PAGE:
Former First Lady, Grace Mugabe has been fined five cattle and two goats for violating traditional customs and rites following the burial of her husband, the late ex-president Robert Mugabe at the family rural home’s courtyard.
Grace was summoned to appear before Chief Zvimba’s traditional court Thursday at Gonzo Guzha Hall at Murombedzi growth point in Zvimba but snubbed the hearing.
Mugabe died in September 2019 and was buried at Kutama, his rural home despite vigorous attempts by President Emmerson Mnangagwa’s administration to have him interred at the National Heroes Acres in Harare where a lot of other nationalists are buried.
Grace, who according to media reports is in Singapore, was also facing charges of disregarding earlier counsel to lay to rest the late former president at a designated site where his late mother had identified prior to her passing.
As early as 8 am Thursday, the court venue, Gonzo Guzha Hall, was teeming with state security personnel, who included armed police officers, police intelligence members, and Central Intelligence Organisation (CIO) operatives.
The hostile security details chased away journalists saying they were working on instructions from “higher authority” to bar anyone not authorised by Paramount Chief Zvimba, born Stanley Urayayi Mhondoro from attending the court hearing.
Journalists were ordered to stay 100 metres away from the venue.
Although the start of the hearing was scheduled for 9:30 am, proceedings only commenced at around 11 am as the local chiefs’ council allowed Grace time to pitch up, which never happened.
Sources who spoke to NewZimbabwe.com said only 15 people, including four chiefs, were allowed into the court.
The court sat until around 3 pm before the traditional leaders emerged from the derelict hall, hopped into their top-of-the-range vehicles before driving off under police guard.
Chief Zvimba, despite numerous denials of his involvement in the matter, reportedly chaired the indaba where it was unanimously agreed Grace should be fined five heifers and two goats.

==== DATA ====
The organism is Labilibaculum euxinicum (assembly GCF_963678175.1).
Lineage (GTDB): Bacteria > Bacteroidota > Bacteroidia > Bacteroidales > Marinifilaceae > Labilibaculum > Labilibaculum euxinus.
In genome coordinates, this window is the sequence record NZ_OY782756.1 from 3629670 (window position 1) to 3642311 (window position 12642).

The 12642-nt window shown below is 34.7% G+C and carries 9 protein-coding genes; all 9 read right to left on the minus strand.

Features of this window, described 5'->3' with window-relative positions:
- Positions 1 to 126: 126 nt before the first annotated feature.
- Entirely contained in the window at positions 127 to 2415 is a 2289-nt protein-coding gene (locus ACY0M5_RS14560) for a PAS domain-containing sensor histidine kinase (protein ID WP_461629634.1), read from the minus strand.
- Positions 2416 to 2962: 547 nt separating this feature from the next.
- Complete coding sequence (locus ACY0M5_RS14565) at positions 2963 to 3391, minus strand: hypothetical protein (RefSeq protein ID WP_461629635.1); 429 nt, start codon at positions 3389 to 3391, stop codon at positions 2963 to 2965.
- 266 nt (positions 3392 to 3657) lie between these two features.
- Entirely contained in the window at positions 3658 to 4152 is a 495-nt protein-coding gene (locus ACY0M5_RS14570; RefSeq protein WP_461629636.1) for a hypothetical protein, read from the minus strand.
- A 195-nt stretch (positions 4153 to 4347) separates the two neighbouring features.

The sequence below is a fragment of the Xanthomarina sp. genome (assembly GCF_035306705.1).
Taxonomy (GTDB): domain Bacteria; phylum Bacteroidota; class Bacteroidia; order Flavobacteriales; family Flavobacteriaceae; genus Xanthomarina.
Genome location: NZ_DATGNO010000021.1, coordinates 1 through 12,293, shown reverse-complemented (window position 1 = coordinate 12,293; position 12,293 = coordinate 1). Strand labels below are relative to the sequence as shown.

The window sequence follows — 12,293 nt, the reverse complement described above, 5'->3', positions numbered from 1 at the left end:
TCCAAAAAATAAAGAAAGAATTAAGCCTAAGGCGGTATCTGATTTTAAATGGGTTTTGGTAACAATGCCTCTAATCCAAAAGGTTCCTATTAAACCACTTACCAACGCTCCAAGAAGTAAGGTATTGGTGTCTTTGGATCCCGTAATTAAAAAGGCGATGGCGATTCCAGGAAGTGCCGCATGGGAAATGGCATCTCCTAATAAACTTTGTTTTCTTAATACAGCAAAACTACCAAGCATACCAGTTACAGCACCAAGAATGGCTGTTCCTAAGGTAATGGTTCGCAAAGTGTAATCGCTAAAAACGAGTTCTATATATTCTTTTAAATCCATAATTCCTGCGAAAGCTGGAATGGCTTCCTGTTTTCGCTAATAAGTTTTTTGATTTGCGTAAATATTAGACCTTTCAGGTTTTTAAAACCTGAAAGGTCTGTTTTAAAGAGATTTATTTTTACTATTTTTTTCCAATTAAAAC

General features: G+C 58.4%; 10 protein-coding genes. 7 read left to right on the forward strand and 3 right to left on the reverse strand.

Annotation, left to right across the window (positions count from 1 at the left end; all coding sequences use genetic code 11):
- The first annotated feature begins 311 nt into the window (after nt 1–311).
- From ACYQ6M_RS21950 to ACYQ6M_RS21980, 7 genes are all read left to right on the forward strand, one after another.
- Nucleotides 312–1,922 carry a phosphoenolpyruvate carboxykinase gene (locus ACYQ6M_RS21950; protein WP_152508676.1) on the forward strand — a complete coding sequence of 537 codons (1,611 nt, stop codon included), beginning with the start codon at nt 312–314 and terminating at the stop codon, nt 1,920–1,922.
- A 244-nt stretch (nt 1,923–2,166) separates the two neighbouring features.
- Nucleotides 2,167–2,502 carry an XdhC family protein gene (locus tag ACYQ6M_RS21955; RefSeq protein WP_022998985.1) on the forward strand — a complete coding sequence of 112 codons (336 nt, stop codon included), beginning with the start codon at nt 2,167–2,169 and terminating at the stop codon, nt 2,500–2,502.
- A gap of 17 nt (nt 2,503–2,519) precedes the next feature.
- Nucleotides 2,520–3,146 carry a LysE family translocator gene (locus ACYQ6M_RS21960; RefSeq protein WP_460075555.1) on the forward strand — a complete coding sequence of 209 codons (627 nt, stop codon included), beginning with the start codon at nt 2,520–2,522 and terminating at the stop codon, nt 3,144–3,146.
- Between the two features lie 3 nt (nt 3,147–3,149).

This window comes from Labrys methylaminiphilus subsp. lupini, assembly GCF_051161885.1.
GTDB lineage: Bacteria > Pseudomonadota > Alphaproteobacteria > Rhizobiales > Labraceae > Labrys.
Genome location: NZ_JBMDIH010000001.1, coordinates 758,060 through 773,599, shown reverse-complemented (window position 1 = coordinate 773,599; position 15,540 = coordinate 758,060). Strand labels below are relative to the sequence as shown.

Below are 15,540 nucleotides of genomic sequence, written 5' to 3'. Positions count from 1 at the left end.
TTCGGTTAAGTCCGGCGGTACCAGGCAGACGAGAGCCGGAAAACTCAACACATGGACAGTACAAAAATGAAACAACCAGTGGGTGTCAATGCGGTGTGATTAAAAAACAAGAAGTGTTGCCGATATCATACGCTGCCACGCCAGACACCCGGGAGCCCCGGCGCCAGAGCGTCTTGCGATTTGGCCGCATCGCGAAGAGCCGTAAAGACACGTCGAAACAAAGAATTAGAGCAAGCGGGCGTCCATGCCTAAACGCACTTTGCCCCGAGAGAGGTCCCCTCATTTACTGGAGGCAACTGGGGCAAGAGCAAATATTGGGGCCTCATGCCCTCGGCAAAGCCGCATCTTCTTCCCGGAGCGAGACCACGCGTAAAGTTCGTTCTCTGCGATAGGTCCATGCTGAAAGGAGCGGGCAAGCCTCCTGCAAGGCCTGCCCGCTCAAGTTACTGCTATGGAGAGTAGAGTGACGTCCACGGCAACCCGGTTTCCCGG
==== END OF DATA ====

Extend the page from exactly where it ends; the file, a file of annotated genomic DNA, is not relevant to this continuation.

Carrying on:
Chief Zvimba was last to come out of the hall, with a group of journalists door-stepping him in the midst of spirited attempts by police officers to bar them from interviewing the traditional leader.
However, the chief got into his latest chauffeur-driven Isuzu double twin-cab before driving off without entertaining any questions from the media.
Earlier, Dominic Matibiri, a relative of the Mugabes was also barred by police from joining proceedings.
NewZimbabwe.com later caught up with Matibiri who rubbished the court sitting, arguing Chief Zvimba had an ulterior motive.
Matibiri said Chief Zvimba was part of the chiefs’ panel that decided on the late former president’s final resting place and should also be fined if the custom was to be followed to the letter and spirit.
He added the whole drama surrounding the push to exhume Mugabe’s remains for reburial had brought shame to the Zvimba chieftainship.
“When the court rules that Grace should pay cattle, we wonder from whose kraal they will take these beasts. By summoning her, the chief belittled us as surviving men from our clan who are supposed to answer to such allegations,” said Matibiri.
“He is now doing as he pleases, but what he has done is exposing the chieftainship to ridicule. We as the Mugabe family hold claim to the Chidziva chieftainship. We are royalty as was Mugabe.”
Suggestions to exhume Mugabe’s remains for reburial were shocking, he said.